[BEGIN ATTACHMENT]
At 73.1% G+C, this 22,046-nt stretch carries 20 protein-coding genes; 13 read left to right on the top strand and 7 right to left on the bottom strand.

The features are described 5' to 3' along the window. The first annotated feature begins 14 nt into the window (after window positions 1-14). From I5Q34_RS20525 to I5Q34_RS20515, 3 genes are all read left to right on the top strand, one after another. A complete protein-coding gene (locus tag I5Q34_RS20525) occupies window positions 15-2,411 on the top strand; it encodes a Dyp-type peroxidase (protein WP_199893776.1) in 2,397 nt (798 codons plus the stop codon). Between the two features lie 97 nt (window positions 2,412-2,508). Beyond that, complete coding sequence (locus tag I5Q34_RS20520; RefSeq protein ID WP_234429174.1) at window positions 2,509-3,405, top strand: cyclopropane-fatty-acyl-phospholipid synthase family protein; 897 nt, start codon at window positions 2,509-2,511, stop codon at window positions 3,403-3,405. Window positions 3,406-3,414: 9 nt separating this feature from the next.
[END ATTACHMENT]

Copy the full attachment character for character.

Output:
At 73.1% G+C, this 22,046-nt stretch carries 20 protein-coding genes; 13 read left to right on the top strand and 7 right to left on the bottom strand.

The features are described 5' to 3' along the window. The first annotated feature begins 14 nt into the window (after window positions 1-14). From I5Q34_RS20525 to I5Q34_RS20515, 3 genes are all read left to right on the top strand, one after another. A complete protein-coding gene (locus tag I5Q34_RS20525) occupies window positions 15-2,411 on the top strand; it encodes a Dyp-type peroxidase (protein WP_199893776.1) in 2,397 nt (798 codons plus the stop codon). Between the two features lie 97 nt (window positions 2,412-2,508). Beyond that, complete coding sequence (locus tag I5Q34_RS20520; RefSeq protein ID WP_234429174.1) at window positions 2,509-3,405, top strand: cyclopropane-fatty-acyl-phospholipid synthase family protein; 897 nt, start codon at window positions 2,509-2,511, stop codon at window positions 3,403-3,405. Window positions 3,406-3,414: 9 nt separating this feature from the next.